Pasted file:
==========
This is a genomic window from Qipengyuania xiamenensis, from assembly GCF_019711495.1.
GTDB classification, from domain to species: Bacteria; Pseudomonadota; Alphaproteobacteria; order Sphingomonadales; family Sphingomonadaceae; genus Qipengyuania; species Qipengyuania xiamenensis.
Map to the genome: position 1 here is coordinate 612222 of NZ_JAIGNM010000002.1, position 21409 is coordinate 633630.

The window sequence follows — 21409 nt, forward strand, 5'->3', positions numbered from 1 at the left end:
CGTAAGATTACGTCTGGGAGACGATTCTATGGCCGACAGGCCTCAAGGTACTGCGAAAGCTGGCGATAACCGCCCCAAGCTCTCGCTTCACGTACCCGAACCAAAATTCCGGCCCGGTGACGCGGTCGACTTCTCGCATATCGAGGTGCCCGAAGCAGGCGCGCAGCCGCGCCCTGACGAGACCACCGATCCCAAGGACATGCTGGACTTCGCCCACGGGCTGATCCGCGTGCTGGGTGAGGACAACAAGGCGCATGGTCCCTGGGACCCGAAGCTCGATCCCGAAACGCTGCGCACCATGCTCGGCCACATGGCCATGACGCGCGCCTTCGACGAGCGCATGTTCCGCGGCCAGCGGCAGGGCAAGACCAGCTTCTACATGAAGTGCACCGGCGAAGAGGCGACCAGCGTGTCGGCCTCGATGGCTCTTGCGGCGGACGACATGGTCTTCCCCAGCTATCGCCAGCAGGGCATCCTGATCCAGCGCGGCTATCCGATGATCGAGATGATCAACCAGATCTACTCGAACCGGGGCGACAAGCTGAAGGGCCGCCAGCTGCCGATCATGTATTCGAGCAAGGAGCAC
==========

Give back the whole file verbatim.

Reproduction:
This is a genomic window from Qipengyuania xiamenensis, from assembly GCF_019711495.1.
GTDB classification, from domain to species: Bacteria; Pseudomonadota; Alphaproteobacteria; order Sphingomonadales; family Sphingomonadaceae; genus Qipengyuania; species Qipengyuania xiamenensis.
Map to the genome: position 1 here is coordinate 612222 of NZ_JAIGNM010000002.1, position 21409 is coordinate 633630.

The window sequence follows — 21409 nt, forward strand, 5'->3', positions numbered from 1 at the left end:
CGTAAGATTACGTCTGGGAGACGATTCTATGGCCGACAGGCCTCAAGGTACTGCGAAAGCTGGCGATAACCGCCCCAAGCTCTCGCTTCACGTACCCGAACCAAAATTCCGGCCCGGTGACGCGGTCGACTTCTCGCATATCGAGGTGCCCGAAGCAGGCGCGCAGCCGCGCCCTGACGAGACCACCGATCCCAAGGACATGCTGGACTTCGCCCACGGGCTGATCCGCGTGCTGGGTGAGGACAACAAGGCGCATGGTCCCTGGGACCCGAAGCTCGATCCCGAAACGCTGCGCACCATGCTCGGCCACATGGCCATGACGCGCGCCTTCGACGAGCGCATGTTCCGCGGCCAGCGGCAGGGCAAGACCAGCTTCTACATGAAGTGCACCGGCGAAGAGGCGACCAGCGTGTCGGCCTCGATGGCTCTTGCGGCGGACGACATGGTCTTCCCCAGCTATCGCCAGCAGGGCATCCTGATCCAGCGCGGCTATCCGATGATCGAGATGATCAACCAGATCTACTCGAACCGGGGCGACAAGCTGAAGGGCCGCCAGCTGCCGATCATGTATTCGAGCAAGGAGCAC